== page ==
CEO Pay and Benefits
In the United States today, unions have a much smaller economic presence than they did decades ago. With unions playing a smaller economic role, the gap between worker and CEO pay was eight times larger in 2016 than in 1980.
The CEO-worker retirement benefit gap is even larger than the wage gap. As of the end of 2015, just 100 CEOs had company retirement funds worth $4.7 billion — a sum equal to the entire retirement savings of the 41 percent of U.S. families with the smallest nest eggs. Workers lucky enough to have a 401(k) plan through their employer had a median balance of just $18,433.
Wages in the United States, after taking inflation into account, have been stagnating for more than three decades. Typical American workers and the nation’s lowest-wage workers have seen little or no growth in their real weekly wages.
Between 1979 and 2007, paycheck income of the top 1 percent of U.S. earners exploded by over 256 percent. Meanwhile, the bottom 90 percent of earners have seen little change in their average income, with just a 21 percent increase from 1979 to 2015.
Productivity has increased at a relatively consistent rate since 1948. But the wages of American workers have not, since the 1970s, kept up with this rising productivity. Worker hourly compensation has flat-lined since the mid-1970s, increasing just 19.1 percent from 1979 to 2013, while worker productivity has increased 132.9 percent over the same time period.
One factor in the widening income divide is the decline of U.S. labor unions. As the share of the workforce represented by a union has declined to just 11 percent since their peak in the 1940s and 1950s, those at the top of the income scale have increased their power to rig economic rules in their favor, further increasing income inequality.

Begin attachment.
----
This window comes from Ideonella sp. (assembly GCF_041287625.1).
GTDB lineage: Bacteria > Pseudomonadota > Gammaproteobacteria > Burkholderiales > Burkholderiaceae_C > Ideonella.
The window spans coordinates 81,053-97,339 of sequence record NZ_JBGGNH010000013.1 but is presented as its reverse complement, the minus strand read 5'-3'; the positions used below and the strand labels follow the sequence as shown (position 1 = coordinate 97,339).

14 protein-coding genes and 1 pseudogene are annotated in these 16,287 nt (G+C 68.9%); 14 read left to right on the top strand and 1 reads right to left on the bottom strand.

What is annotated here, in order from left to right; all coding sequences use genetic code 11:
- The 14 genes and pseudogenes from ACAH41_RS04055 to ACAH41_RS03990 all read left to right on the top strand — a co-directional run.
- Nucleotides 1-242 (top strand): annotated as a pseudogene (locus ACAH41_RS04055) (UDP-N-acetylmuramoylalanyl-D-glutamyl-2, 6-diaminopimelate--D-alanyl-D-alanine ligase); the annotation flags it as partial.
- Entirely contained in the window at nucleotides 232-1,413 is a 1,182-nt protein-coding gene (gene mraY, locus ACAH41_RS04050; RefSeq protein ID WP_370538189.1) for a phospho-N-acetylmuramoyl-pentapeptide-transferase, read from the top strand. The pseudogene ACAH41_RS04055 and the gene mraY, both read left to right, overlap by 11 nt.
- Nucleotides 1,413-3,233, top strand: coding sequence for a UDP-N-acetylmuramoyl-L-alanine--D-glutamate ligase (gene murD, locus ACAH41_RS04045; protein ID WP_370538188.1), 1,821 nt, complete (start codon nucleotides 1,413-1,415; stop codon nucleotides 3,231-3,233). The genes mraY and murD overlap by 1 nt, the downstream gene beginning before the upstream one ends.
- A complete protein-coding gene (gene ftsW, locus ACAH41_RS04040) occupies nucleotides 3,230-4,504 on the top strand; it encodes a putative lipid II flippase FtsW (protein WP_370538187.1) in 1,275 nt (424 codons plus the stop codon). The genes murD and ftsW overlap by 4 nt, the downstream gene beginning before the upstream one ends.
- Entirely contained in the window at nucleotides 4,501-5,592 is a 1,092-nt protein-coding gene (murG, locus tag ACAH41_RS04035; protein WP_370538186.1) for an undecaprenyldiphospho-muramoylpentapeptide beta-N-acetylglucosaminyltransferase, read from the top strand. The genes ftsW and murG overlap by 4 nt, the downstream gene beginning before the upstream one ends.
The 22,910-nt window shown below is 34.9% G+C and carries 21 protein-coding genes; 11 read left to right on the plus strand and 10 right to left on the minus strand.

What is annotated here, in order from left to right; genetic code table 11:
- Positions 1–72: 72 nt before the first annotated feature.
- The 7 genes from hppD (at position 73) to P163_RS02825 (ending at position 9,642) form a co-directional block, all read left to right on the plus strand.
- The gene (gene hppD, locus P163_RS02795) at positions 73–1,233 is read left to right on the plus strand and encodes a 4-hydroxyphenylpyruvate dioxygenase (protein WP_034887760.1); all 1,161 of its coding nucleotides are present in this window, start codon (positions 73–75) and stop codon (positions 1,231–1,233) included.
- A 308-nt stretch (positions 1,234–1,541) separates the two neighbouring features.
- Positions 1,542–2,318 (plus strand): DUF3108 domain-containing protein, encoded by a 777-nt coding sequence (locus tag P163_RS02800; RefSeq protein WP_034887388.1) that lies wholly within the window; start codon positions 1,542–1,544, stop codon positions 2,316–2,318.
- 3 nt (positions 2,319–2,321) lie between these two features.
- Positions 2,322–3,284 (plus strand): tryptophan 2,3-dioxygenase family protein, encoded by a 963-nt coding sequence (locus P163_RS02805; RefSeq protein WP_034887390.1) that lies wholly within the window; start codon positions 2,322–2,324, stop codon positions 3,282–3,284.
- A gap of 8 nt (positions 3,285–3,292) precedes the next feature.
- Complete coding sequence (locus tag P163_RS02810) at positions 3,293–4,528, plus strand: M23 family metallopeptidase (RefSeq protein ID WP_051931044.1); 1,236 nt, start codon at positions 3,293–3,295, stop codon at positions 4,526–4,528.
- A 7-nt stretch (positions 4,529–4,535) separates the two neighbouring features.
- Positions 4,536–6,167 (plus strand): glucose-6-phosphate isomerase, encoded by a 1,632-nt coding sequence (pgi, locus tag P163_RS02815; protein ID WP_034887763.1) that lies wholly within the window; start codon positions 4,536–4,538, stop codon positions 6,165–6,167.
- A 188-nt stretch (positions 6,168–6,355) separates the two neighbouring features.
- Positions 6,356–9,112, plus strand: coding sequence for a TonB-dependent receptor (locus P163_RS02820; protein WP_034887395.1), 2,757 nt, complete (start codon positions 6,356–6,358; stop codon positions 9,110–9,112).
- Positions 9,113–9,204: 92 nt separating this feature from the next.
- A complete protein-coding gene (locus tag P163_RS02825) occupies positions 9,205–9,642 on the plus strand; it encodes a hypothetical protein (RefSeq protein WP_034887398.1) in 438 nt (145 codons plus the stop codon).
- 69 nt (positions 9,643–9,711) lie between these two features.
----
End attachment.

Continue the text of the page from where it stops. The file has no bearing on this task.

American women are now almost as likely to work outside the home as men, but the glass ceiling is far from being shattered. Women still make up only 27 percent of the top 10 percent of labor income earners, and their share of higher income groups is even smaller. Among the top 1 percent, women make up slightly less than 17 percent of workers, while at the top 0.1 percent level, they make up only 11 percent.
Wall Street banks doled out $24 billion in bonuses to their 177,000 New York-based employees in 2016, which amounts to 1.6 times the combined earnings of all 1,075,000 Americans who work full-time at the current federal minimum wage of $7.25 per hour.
The 2016 Wall Street bonus pool was large enough to have lifted all 3.2 million U.S. fast food workers, or all home care aides, or all restaurant servers and bartenders up to $15 per hour. Increasing the incomes of low-wage workers produces stronger beneficial economic ripple effects than boosting bonuses for the rich, since the poor tend to have to spend nearly every dollar they make while the wealthy can afford to squirrel away more of their earnings.